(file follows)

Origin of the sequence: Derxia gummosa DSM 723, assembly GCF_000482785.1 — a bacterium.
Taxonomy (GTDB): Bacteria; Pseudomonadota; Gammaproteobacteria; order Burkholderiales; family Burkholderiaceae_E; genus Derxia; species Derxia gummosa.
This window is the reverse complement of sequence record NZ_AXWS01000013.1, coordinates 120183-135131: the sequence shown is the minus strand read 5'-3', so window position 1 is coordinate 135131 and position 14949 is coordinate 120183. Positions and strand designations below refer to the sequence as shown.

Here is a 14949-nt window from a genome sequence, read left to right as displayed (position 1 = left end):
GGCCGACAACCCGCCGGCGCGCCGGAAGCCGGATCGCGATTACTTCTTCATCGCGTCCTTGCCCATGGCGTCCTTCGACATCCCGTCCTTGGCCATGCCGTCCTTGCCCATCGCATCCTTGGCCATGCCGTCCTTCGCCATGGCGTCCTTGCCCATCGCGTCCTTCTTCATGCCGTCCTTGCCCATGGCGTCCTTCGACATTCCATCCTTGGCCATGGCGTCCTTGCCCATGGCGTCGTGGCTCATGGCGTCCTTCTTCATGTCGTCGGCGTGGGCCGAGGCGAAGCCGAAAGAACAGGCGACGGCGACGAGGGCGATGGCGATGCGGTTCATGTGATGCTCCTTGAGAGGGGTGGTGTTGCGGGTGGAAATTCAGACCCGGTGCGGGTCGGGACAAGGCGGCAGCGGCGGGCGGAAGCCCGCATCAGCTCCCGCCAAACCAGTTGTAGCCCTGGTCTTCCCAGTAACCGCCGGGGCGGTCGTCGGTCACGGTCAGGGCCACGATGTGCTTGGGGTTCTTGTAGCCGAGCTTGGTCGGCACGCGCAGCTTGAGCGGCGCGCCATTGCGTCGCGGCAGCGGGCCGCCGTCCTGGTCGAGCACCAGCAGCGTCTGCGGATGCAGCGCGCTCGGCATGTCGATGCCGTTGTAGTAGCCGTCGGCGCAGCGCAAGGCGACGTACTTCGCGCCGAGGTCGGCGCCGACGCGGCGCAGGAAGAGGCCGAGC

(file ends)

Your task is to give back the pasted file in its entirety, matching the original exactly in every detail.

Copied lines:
Origin of the sequence: Derxia gummosa DSM 723, assembly GCF_000482785.1 — a bacterium.
Taxonomy (GTDB): Bacteria; Pseudomonadota; Gammaproteobacteria; order Burkholderiales; family Burkholderiaceae_E; genus Derxia; species Derxia gummosa.
This window is the reverse complement of sequence record NZ_AXWS01000013.1, coordinates 120183-135131: the sequence shown is the minus strand read 5'-3', so window position 1 is coordinate 135131 and position 14949 is coordinate 120183. Positions and strand designations below refer to the sequence as shown.

Here is a 14949-nt window from a genome sequence, read left to right as displayed (position 1 = left end):
GGCCGACAACCCGCCGGCGCGCCGGAAGCCGGATCGCGATTACTTCTTCATCGCGTCCTTGCCCATGGCGTCCTTCGACATCCCGTCCTTGGCCATGCCGTCCTTGCCCATCGCATCCTTGGCCATGCCGTCCTTCGCCATGGCGTCCTTGCCCATCGCGTCCTTCTTCATGCCGTCCTTGCCCATGGCGTCCTTCGACATTCCATCCTTGGCCATGGCGTCCTTGCCCATGGCGTCGTGGCTCATGGCGTCCTTCTTCATGTCGTCGGCGTGGGCCGAGGCGAAGCCGAAAGAACAGGCGACGGCGACGAGGGCGATGGCGATGCGGTTCATGTGATGCTCCTTGAGAGGGGTGGTGTTGCGGGTGGAAATTCAGACCCGGTGCGGGTCGGGACAAGGCGGCAGCGGCGGGCGGAAGCCCGCATCAGCTCCCGCCAAACCAGTTGTAGCCCTGGTCTTCCCAGTAACCGCCGGGGCGGTCGTCGGTCACGGTCAGGGCCACGATGTGCTTGGGGTTCTTGTAGCCGAGCTTGGTCGGCACGCGCAGCTTGAGCGGCGCGCCATTGCGTCGCGGCAGCGGGCCGCCGTCCTGGTCGAGCACCAGCAGCGTCTGCGGATGCAGCGCGCTCGGCATGTCGATGCCGTTGTAGTAGCCGTCGGCGCAGCGCAAGGCGACGTACTTCGCGCCGAGGTCGGCGCCGACGCGGCGCAGGAAGAGGCCGAGC